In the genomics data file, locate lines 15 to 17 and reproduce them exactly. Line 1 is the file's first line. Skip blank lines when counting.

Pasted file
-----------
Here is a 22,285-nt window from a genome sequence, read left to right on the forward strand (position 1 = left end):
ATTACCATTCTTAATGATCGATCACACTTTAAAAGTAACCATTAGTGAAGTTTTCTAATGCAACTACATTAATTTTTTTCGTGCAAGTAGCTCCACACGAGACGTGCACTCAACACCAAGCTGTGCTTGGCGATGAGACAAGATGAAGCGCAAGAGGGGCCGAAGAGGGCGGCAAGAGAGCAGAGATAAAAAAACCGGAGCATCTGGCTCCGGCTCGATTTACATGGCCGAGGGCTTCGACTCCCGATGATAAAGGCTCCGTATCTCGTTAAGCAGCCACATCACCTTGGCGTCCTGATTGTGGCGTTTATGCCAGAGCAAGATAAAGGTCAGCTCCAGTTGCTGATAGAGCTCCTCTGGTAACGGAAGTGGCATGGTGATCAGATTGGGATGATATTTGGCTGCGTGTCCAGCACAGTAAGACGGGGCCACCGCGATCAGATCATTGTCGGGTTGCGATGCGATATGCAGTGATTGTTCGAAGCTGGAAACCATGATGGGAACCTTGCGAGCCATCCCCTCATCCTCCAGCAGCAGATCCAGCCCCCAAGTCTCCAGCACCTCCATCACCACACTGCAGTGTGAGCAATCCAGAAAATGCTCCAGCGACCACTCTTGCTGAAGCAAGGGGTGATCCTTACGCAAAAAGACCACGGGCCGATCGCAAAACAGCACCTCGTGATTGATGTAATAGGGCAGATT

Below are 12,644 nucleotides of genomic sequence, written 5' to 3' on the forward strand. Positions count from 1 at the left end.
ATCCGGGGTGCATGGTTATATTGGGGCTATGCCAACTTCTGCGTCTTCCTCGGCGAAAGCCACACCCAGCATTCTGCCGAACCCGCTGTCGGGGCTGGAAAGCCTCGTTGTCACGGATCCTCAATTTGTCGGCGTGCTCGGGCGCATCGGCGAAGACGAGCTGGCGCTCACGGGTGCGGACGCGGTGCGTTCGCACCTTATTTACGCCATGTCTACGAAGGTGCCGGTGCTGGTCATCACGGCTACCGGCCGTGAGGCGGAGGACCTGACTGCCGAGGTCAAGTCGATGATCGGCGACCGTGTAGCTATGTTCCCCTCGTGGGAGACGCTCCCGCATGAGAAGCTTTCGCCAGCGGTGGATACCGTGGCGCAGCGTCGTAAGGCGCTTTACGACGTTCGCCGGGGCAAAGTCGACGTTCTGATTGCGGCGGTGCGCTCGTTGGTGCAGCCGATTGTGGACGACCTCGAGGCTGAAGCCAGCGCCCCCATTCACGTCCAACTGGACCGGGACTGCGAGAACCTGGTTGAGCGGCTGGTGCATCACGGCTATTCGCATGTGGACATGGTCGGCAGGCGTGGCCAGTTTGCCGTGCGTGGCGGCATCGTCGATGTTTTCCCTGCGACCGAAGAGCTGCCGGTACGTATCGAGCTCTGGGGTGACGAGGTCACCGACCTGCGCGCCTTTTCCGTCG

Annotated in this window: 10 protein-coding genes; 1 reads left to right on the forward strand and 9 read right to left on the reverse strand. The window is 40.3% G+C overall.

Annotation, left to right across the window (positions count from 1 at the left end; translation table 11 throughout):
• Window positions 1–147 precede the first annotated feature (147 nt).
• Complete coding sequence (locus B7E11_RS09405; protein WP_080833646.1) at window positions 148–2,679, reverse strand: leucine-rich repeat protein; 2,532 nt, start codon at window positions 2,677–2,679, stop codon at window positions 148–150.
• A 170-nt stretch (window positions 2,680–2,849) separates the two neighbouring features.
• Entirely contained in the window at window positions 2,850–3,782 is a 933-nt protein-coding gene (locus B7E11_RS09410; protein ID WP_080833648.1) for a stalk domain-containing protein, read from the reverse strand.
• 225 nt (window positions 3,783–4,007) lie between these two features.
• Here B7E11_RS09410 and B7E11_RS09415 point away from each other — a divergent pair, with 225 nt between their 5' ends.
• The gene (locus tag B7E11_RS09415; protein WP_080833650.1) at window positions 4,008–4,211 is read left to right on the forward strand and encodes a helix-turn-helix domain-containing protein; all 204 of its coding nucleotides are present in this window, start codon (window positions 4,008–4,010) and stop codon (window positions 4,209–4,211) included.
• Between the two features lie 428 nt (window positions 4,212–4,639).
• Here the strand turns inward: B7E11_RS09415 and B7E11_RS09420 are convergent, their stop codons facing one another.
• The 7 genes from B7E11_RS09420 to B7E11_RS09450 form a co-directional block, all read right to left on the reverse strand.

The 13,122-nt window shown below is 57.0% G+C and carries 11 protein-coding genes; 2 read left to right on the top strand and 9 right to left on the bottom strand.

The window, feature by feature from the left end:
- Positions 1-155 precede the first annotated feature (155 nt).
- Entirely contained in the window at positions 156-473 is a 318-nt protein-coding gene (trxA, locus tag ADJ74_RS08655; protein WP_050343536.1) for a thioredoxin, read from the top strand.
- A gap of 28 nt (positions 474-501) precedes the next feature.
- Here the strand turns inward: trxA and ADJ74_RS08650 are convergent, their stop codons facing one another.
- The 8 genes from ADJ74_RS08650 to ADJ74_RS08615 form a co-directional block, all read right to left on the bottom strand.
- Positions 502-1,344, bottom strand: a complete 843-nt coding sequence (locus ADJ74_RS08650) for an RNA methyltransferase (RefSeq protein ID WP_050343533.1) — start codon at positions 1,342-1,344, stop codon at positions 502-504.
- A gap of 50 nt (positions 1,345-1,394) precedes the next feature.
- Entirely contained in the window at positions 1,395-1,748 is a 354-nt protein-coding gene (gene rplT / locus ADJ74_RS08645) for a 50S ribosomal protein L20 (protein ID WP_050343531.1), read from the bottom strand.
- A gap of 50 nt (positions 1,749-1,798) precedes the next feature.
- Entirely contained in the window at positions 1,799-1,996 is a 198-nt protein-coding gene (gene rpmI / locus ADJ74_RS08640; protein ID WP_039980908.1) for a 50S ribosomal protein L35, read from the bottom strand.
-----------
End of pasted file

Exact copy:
• Here the strand turns inward: B7E11_RS09415 and B7E11_RS09420 are convergent, their stop codons facing one another.
• The 7 genes from B7E11_RS09420 to B7E11_RS09450 form a co-directional block, all read right to left on the reverse strand.

The 13,122-nt window shown below is 57.0% G+C and carries 11 protein-coding genes; 2 read left to right on the top strand and 9 right to left on the bottom strand.